of sun, moon and stars,
of the lofty mountain and the lowly valley,
the God above heaven,
and in heaven,
and under heaven.
Saint Patrick


Trout Lily and Toothwort


Sunday, March 16, 2014

Spring Weather

Like it or not, cold & rainy days are just as much a part of springtime as days filled with sun & warmth. These are the days that make happy patches of spring wildflowers possible.

Friday, March 7, 2014

Forest Fire at Dawn

Pushing the button on the machine, I turned to stumble back to bed while the coffee brewed. Turning my sleepy body toward the window, my unfocused gaze snapped to attention and I was fully awake. The forest was engulfed in fiery blaze! I thought to get my camera, but I could do nothing but stand and look, transfixed by the waves of orange and gold consuming each and every tree.

It lasted only a minute and it was over. The light of the rising sun shifted, and the scene returned to normal. Just like that, with nary a wisp of smoke, the fire was gone. But I had seen it with my own eyes. For a moment the curtain was open, and I had glimpsed the trees singing in fire.

All the trees of the forest sing for joy,
even in the common woods
beside my small barn.

Tuesday, March 4, 2014

A Scribbler's Missing Time

"Time never passes so quickly and unaccountably as when I am engaged in composition, i.e. in writing down my thoughts. Clocks seem to have been put forward." —Henry David Thoreau's journal, Jan. 27, 1858
Henry Thoreau felt like he lost whole chunks of time absorbed in writing. John Muir fussed over how much time writing required him to be indoors. If it were true of these giants, how much more so for me?

I love to write, but I find it excruciatingly difficult. I have an impulse to put my thoughts into words, but they usually have to be painstakingly worked and shaped and reworked—and still they fail me. I find that not writing is not an option, however. Writing has helped me think more clearly and experience more fully my woodland home and other wild places. Hopefully my feeble words can inspire other people to get outside and enjoy the wonders of nature more. If that happens, I will regard my time lost to scribbling as time well spent.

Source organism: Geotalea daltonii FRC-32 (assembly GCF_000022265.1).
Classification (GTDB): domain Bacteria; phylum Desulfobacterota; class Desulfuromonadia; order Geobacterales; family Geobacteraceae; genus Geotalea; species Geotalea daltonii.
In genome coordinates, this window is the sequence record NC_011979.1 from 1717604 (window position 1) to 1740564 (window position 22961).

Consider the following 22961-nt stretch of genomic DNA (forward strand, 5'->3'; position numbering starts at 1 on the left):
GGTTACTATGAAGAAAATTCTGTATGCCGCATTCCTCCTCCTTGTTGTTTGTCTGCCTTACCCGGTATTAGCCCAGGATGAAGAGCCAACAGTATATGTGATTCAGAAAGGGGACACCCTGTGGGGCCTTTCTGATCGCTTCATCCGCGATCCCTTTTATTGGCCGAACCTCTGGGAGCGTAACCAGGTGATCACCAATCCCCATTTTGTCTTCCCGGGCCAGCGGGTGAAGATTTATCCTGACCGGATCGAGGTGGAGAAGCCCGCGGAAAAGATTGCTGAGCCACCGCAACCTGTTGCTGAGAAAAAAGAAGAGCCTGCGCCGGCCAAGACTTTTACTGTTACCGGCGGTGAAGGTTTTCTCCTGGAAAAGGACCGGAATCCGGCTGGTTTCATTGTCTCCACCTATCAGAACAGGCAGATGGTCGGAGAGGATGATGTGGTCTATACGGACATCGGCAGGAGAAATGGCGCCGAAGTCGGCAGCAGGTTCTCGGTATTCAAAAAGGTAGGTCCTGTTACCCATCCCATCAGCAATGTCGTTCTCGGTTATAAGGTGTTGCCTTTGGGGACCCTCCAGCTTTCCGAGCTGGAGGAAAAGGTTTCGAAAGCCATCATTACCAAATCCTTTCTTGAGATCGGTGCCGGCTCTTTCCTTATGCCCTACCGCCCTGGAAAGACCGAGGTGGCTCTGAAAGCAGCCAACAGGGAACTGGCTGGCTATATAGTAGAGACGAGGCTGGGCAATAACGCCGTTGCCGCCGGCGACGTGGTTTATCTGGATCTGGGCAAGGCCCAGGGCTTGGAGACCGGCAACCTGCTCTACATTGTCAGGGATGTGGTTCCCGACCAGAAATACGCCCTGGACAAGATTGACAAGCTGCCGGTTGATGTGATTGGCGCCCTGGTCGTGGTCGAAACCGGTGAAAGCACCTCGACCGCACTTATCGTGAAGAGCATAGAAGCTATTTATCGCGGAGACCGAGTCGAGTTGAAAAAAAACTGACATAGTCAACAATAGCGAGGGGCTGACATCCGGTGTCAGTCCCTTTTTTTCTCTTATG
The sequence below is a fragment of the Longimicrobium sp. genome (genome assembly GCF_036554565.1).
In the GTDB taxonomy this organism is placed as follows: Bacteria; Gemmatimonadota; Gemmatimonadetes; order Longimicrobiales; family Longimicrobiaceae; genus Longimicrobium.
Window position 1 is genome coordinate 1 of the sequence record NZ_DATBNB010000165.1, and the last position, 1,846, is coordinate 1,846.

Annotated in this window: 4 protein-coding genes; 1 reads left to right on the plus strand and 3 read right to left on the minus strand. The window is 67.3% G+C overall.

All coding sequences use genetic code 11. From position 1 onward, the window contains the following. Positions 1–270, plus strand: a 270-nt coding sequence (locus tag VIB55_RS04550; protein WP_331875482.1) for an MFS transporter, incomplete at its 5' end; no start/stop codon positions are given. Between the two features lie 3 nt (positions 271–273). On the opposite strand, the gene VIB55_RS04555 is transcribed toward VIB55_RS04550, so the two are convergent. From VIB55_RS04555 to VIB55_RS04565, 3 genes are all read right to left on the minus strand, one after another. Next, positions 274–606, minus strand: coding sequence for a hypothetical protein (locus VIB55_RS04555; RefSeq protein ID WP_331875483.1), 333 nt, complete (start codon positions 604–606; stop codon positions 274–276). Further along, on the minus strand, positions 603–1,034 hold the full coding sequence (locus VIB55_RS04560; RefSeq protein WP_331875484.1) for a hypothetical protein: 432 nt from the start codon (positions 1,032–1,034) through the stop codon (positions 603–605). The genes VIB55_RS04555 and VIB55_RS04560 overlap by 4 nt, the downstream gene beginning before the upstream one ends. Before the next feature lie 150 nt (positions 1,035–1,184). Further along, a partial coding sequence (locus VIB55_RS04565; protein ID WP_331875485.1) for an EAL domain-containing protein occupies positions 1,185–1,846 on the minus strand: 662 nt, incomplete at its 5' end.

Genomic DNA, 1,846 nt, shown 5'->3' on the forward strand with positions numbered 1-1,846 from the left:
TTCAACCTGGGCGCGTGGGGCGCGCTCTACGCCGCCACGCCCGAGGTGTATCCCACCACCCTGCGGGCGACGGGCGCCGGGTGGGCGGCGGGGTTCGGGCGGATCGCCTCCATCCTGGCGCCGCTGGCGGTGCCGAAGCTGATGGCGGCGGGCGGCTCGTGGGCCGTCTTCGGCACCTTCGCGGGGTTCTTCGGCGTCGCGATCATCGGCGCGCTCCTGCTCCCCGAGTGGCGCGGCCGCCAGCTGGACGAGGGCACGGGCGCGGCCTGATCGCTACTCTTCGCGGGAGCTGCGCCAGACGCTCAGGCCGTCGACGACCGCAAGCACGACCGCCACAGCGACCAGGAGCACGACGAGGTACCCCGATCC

Be well. Go for a walk.

Floating leaves
Even random wet leaves become a writing prompt

Monday, March 3, 2014

Forced Intermission

DSCN3812Whether thunderstorm, flood, or snow, one of the great things about rough weather is the way it forces us to notice the natural world. It's nature's way of grabbing us by the arm and shouting in our face, "Pay attention!"

For those of us in the sunny south, nothing gets our attention like wintry white weather. Ice and snow intrude into our hectic, fast paced, always on, always connected lives. Normal life is pushed aside and we are forced to stop and look around. For some people, it's as close as they will ever get to camping.

DSCN3819Stuck at home in the snow, we stand at the window and watch the birds in the yard—birds that are there every day but rarely noticed in our rush. If the power flickers, or goes off completely, we're quickly thinking about our energy sources and what alternatives might be available. We start thinking more carefully about clothing choices, even inside the house. And then we start thinking about food. Do we have enough bread, milk, and eggs? What will we eat if the power goes out? Can we make it until life goes back to normal? Personally, I think this focused attention on the basics is a good thing.

DSCN3826 For those with an adventurous spirit, a rare snowfall is reason enough to bundle up and go for a walk. It's not enough merely to look through the window; you have to be outside in it. You have to touch the snow, feel its coldness, maybe make a snowball or draw pictures on the hood of the car.

Once our attention is gained, the wonders of nature are captivating, renewing our spirits and reconnecting us to irresistible beauty.



"There is a love of wild Nature in everybody, an ancient mother-love ever showing itself whether recognized or no, and however covered by cares and duties." —John Muir's journal, July 1890 (cited in John of the Mountains: The Unpublished Journals of John Muir, edited by Linnie Marsh Wolfe, 1938)